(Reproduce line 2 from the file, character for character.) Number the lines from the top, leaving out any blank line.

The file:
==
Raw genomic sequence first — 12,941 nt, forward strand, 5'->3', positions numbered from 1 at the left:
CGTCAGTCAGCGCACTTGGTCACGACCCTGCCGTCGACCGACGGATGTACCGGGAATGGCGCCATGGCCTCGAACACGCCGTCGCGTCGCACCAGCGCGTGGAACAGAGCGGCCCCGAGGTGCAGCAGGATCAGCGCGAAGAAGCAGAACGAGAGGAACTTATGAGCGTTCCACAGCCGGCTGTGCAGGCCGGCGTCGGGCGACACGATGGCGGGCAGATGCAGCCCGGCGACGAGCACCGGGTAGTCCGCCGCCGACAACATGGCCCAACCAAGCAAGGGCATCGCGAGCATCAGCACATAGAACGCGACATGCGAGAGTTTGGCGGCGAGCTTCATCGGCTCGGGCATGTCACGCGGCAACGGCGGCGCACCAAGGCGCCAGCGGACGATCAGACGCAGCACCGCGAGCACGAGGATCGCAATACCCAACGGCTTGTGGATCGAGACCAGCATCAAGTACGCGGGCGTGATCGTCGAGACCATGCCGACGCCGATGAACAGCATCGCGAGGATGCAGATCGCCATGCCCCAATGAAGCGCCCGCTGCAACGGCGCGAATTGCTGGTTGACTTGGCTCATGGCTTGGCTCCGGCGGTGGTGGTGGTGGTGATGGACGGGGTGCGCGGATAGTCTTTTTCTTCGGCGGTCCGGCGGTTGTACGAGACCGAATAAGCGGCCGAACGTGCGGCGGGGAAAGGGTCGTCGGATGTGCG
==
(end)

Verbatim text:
CGTCAGTCAGCGCACTTGGTCACGACCCTGCCGTCGACCGACGGATGTACCGGGAATGGCGCCATGGCCTCGAACACGCCGTCGCGTCGCACCAGCGCGTGGAACAGAGCGGCCCCGAGGTGCAGCAGGATCAGCGCGAAGAAGCAGAACGAGAGGAACTTATGAGCGTTCCACAGCCGGCTGTGCAGGCCGGCGTCGGGCGACACGATGGCGGGCAGATGCAGCCCGGCGACGAGCACCGGGTAGTCCGCCGCCGACAACATGGCCCAACCAAGCAAGGGCATCGCGAGCATCAGCACATAGAACGCGACATGCGAGAGTTTGGCGGCGAGCTTCATCGGCTCGGGCATGTCACGCGGCAACGGCGGCGCACCAAGGCGCCAGCGGACGATCAGACGCAGCACCGCGAGCACGAGGATCGCAATACCCAACGGCTTGTGGATCGAGACCAGCATCAAGTACGCGGGCGTGATCGTCGAGACCATGCCGACGCCGATGAACAGCATCGCGAGGATGCAGATCGCCATGCCCCAATGAAGCGCCCGCTGCAACGGCGCGAATTGCTGGTTGACTTGGCTCATGGCTTGGCTCCGGCGGTGGTGGTGGTGGTGATGGACGGGGTGCGCGGATAGTCTTTTTCTTCGGCGGTCCGGCGGTTGTACGAGACCGAATAAGCGGCCGAACGTGCGGCGGGGAAAGGGTCGTCGGATGTGCG